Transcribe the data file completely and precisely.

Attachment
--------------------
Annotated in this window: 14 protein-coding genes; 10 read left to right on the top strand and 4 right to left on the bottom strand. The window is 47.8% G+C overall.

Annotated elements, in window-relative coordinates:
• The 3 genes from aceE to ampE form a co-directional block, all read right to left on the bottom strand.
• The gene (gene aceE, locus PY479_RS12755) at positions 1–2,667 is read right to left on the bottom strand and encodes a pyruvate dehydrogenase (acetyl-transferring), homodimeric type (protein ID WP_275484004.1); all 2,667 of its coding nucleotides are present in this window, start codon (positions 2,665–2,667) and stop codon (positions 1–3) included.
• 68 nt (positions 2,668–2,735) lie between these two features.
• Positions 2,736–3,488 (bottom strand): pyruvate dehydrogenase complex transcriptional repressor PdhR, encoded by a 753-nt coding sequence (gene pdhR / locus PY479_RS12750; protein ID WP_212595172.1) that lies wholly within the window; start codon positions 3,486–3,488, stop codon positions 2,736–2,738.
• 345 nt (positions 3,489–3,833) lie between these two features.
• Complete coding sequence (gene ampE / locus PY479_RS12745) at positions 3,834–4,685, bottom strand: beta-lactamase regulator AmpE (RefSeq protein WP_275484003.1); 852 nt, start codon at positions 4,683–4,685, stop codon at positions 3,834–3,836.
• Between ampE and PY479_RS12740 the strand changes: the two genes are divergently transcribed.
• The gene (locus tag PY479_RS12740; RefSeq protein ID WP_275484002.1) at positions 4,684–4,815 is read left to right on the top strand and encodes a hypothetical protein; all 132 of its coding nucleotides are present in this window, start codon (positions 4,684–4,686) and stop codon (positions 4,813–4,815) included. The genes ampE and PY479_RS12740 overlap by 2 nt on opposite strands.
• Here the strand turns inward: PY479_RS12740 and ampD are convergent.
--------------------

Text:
Annotated in this window: 14 protein-coding genes; 10 read left to right on the top strand and 4 right to left on the bottom strand. The window is 47.8% G+C overall.

Annotated elements, in window-relative coordinates:
• The 3 genes from aceE to ampE form a co-directional block, all read right to left on the bottom strand.
• The gene (gene aceE, locus PY479_RS12755) at positions 1–2,667 is read right to left on the bottom strand and encodes a pyruvate dehydrogenase (acetyl-transferring), homodimeric type (protein ID WP_275484004.1); all 2,667 of its coding nucleotides are present in this window, start codon (positions 2,665–2,667) and stop codon (positions 1–3) included.
• 68 nt (positions 2,668–2,735) lie between these two features.
• Positions 2,736–3,488 (bottom strand): pyruvate dehydrogenase complex transcriptional repressor PdhR, encoded by a 753-nt coding sequence (gene pdhR / locus PY479_RS12750; protein ID WP_212595172.1) that lies wholly within the window; start codon positions 3,486–3,488, stop codon positions 2,736–2,738.
• 345 nt (positions 3,489–3,833) lie between these two features.
• Complete coding sequence (gene ampE / locus PY479_RS12745) at positions 3,834–4,685, bottom strand: beta-lactamase regulator AmpE (RefSeq protein WP_275484003.1); 852 nt, start codon at positions 4,683–4,685, stop codon at positions 3,834–3,836.
• Between ampE and PY479_RS12740 the strand changes: the two genes are divergently transcribed.
• The gene (locus tag PY479_RS12740; RefSeq protein ID WP_275484002.1) at positions 4,684–4,815 is read left to right on the top strand and encodes a hypothetical protein; all 132 of its coding nucleotides are present in this window, start codon (positions 4,684–4,686) and stop codon (positions 4,813–4,815) included. The genes ampE and PY479_RS12740 overlap by 2 nt on opposite strands.
• Here the strand turns inward: PY479_RS12740 and ampD are convergent.